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ssawka
05-15-2010, 11:06 AM
Well, I did not plan on buying a new car until after our other one was paid off, but the transmission in my Mazda Tribute died a few weeks ago. I had the transmission fixed, but I think I should get rid of the car now while I can still get some money out of it. The car is a 2003 and has 89K miles on it. Unfortunately, we did not take as good care of it as we should have. Also since I know zip about cars, I feel like the mechanics are taking me for a ride every time I bring the car in.

Anyway, I'm looking at getting a $17,000 KIA. I went to CarMax and they offered me about $7,000 for my old car, I'm trying to see if I can get a little more through private sale. So, the car will run me about $10,000 (well actually $14,000 when I subtract the transmission, but that's $ already spent). Also, KIA is offering 0% for three years, so we are planning on financing the whole amount and then using the $ from resale to pay off some other debt that has a high interest rate (DVC). That will save us another $1,000. I know this makes financial sense, it's just hard to swallow the extra $500 per month for the next 3 years, even though we'll wind up with a car with a 5 year bumper-to-bumper and a 10 year powertrain warranty. I'm not too worried about paying though because we've been paying out that on our higher interest debt for about a year now, and we will still be bringing in more than we pay out, but just barely. I know it's only 3 years and we'll have two reliable cars, but the extra $500 a month that we "have to" pay is just a bit unsettling. :scared:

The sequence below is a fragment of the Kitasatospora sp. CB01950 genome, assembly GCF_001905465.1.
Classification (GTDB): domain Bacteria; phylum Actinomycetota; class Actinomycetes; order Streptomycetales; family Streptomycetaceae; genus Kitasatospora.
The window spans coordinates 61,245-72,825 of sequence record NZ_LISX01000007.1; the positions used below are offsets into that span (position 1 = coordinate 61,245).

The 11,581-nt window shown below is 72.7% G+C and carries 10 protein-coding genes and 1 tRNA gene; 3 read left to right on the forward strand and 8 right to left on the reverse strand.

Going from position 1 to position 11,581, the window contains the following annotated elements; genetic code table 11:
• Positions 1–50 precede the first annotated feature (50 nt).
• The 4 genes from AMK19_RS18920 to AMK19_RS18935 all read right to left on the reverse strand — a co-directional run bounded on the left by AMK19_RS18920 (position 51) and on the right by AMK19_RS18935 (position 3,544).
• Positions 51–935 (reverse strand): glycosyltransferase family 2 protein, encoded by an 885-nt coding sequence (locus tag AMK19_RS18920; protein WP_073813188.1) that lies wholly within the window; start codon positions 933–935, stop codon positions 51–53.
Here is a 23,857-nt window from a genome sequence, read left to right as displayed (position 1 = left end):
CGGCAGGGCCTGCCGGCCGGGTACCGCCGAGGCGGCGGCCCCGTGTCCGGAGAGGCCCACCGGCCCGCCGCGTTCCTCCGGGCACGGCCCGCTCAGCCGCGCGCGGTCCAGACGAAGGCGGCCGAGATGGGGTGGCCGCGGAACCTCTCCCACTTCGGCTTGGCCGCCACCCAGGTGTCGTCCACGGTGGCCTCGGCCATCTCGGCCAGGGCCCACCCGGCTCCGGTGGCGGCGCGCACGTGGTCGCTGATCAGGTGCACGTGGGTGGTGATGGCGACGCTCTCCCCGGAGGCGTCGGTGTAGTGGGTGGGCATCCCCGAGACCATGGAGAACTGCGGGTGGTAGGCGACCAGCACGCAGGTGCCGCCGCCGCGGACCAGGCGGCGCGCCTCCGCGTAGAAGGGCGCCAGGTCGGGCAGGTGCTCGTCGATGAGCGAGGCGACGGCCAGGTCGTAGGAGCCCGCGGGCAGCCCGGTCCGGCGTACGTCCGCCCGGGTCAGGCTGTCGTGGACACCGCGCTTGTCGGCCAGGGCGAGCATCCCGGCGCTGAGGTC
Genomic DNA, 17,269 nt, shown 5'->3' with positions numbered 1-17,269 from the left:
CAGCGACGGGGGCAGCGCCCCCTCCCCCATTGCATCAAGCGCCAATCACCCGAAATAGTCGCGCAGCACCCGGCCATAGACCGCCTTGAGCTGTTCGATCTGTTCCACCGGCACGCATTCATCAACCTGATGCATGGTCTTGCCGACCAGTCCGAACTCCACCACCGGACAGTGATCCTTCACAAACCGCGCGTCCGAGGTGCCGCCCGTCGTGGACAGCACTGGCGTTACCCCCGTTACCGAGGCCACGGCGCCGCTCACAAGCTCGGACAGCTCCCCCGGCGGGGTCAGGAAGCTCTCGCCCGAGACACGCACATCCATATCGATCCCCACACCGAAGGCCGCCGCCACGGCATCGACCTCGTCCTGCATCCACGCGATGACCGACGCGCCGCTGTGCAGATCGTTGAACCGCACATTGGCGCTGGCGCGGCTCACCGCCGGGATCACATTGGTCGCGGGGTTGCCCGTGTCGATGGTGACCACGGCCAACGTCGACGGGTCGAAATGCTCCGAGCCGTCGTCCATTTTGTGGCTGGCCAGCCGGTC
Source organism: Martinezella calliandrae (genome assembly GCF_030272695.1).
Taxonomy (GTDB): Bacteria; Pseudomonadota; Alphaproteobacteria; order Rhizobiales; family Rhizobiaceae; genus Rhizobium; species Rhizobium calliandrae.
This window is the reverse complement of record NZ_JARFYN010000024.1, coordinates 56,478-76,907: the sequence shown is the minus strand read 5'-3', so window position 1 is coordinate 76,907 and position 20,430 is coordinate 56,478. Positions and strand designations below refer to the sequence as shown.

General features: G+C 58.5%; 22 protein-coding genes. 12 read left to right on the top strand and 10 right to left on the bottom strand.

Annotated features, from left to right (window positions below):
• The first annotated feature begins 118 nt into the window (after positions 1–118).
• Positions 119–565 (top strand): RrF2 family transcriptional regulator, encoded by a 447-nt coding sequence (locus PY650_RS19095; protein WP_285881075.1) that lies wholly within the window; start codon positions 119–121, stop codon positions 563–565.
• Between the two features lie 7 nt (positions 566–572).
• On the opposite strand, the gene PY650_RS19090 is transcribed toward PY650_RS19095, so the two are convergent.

msmayor
05-15-2010, 11:56 AM
Not sure why you think it makes financial sense.

You just had the transmission fixed...you admitted to not taking good care of the vehicle. Why not start NOW and take better care of it until your budget can allow for another car payment?

ssawka
05-15-2010, 12:11 PM
Not sure why you think it makes financial sense.

You just had the transmission fixed...you admitted to not taking good care of the vehicle. Why not start NOW and take better care of it until your budget can allow for another car payment?

The budget can allow another car payment, it's just that I don't want to pay. ;) The thing about my Tribute is that I don't know what else is going to go with it, and every time I take it to the garage they tell me I need another $1,000 worth of work. Also, since I'm nearing that magical 100K mark, the resale value of cars plummets when you hit 100K.

Besides, the reason I said it makes financial sense is because I can either try to keep the Tribute running for another few years, or I can "bite the bullet" now pay about $9000 net now and have a car that is under warranty for the next 10 years. The way I look at it is the Tribute is an unknown, whereas a KIA is at least under a warranty. Also, as an added bonus, the new KIA will get much better MPG than the 7 year old Tribute gets.

ssawka
05-15-2010, 12:15 PM
Forgot to add that although the second car payment comes close to maxing out our income, we have plenty in reserve so I know we won't miss a payment, and my career is pretty secure. Also, my wife is a massage therapist and gets paid only when she works, so our budget is based on the very low end for her even though her income has been much higher lately.